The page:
Unfortunately, Belarus is not the only country where people have to fight for open and fair elections. According to the BBC, the controversial election in the Ivory Coast has already resulted in at least 35 people dying in demonstrations and conflicts surrounding it. These demonstrations have emerged as the current president was admitted to run a third time. The Ivory Coast has a two-term limit for the presidency. His first term was declared void by the supreme court and he was reelected with 94% of the votes. This is sadly not the first time either, as riots also followed after the last Ivorian election, where up to 3000 people died. 

We should therefore consider ourselves very lucky to have a free and safe vote. And we should make use of it, otherwise, we will suffer the consequences. The German city of Dortmund made it into an article in the New York Times after a terrible voter turnout in the 2014 city council election. According to the city’s official website, not even 45% of the people eligible to vote did so. This major lack of votes led to a known Neo-Nazi being on the city council, a man who in the scene is called “SS-Sigi” and has a swastika tattooed on his arm. This was due to the fact that the votes for the extremist right-wing parties counted more in relation to the total turnout – they didn’t get more votes than the previous election. 

In total, two extremist right-wing parties got a seat in the council each. Now you could argue that they only got 2 out of 93 seats and that this won’t cause a big impact – but this phenomenon is not unique for Dortmund. According to another article from the New York Times, not even half of the population between ages 18 and 29 voted in the presidential election in 2016. I don’t have to tell you how that turned out. Earlier this year, the Harvard Gazette wrote that the same age group could be decisive in the race between Trump and Biden. The voter turnout in this age group has been rising tremendously. A trend that was seen already in the 2018 election for Congress (and a third of the Senate) – and almost two weeks after the presidential election this year the Washington Post speaks of a “record turnout” of a projected 66.7%.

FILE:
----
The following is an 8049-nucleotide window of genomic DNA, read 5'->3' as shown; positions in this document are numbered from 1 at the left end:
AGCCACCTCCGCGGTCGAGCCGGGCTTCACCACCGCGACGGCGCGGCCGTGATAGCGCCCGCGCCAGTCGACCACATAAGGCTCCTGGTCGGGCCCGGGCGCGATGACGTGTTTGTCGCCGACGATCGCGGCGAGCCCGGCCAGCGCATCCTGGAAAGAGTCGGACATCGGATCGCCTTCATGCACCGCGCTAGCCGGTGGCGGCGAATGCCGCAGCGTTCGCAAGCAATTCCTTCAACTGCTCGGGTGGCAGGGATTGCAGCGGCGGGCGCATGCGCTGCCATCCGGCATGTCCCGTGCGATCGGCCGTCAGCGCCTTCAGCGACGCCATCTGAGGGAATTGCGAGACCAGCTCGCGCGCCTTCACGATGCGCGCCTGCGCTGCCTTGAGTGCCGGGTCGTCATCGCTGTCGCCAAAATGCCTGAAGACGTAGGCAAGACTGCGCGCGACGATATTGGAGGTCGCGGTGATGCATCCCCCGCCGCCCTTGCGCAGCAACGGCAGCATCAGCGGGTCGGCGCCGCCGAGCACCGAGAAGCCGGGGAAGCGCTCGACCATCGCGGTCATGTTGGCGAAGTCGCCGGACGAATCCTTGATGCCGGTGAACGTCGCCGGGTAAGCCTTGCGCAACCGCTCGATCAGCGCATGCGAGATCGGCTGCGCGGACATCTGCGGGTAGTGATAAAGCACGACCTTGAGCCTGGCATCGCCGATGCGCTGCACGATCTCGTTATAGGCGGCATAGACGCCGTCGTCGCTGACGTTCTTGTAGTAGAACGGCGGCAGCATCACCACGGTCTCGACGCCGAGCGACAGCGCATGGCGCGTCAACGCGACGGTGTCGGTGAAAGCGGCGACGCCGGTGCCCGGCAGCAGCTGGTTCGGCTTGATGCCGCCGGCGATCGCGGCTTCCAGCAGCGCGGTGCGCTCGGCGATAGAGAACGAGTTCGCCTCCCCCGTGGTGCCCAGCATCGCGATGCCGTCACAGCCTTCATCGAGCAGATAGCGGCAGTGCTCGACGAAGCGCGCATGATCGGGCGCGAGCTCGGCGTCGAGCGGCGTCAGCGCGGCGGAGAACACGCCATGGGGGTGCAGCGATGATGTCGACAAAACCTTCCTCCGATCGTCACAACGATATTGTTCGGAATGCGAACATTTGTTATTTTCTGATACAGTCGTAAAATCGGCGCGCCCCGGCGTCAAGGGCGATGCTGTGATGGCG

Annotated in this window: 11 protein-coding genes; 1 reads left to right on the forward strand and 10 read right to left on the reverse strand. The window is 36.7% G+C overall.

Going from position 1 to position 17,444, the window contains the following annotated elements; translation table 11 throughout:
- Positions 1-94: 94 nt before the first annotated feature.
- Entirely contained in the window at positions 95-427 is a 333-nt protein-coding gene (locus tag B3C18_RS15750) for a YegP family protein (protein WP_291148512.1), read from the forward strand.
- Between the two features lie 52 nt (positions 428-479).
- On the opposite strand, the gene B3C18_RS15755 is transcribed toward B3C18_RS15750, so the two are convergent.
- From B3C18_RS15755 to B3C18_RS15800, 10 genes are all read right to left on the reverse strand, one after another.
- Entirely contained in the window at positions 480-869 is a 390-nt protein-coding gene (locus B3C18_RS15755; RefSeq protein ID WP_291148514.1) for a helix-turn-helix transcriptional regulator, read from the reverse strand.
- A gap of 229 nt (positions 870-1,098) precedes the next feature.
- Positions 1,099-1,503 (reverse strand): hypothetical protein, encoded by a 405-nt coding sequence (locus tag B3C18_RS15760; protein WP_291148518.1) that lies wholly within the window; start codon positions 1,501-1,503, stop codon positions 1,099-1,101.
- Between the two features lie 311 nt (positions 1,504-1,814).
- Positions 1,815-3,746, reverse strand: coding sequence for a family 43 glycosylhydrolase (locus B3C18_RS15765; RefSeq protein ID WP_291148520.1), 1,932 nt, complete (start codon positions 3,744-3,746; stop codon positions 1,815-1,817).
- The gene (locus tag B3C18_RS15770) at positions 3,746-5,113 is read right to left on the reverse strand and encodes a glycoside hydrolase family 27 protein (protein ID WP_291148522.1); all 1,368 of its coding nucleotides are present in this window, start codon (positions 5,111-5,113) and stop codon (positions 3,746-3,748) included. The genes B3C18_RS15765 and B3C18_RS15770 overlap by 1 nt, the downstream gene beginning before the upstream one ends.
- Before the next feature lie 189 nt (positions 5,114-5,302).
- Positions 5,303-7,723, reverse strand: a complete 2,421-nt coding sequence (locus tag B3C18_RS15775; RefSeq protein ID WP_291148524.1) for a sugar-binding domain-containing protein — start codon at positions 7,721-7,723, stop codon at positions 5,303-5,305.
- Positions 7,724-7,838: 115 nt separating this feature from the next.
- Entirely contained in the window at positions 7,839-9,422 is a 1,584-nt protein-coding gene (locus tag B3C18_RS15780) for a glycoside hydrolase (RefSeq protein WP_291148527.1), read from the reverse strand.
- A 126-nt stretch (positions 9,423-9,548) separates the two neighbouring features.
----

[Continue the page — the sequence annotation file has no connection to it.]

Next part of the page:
My points here are twofold. First, people all over the world are still struggling to get what we so often take for granted. Something that our ancestors fought hard for. So we should appreciate it. Second, our vote does matter and it does make a difference. Through voting, we ensure to be represented in our government, and thereby we can prevent misrepresentation. The only reason why a Neo-Nazi was voted into Dortmund’s city council was because of a lack of voters. There were not more votes for these extremist right-wing parties than in all the other elections, they simply counted for more because of the small number of total votes. It is therefore our uttermost responsibility as citizens to uphold this privilege and honour it, by participating with our votes.

Av Nele Popp

Illustration: Merle Daliah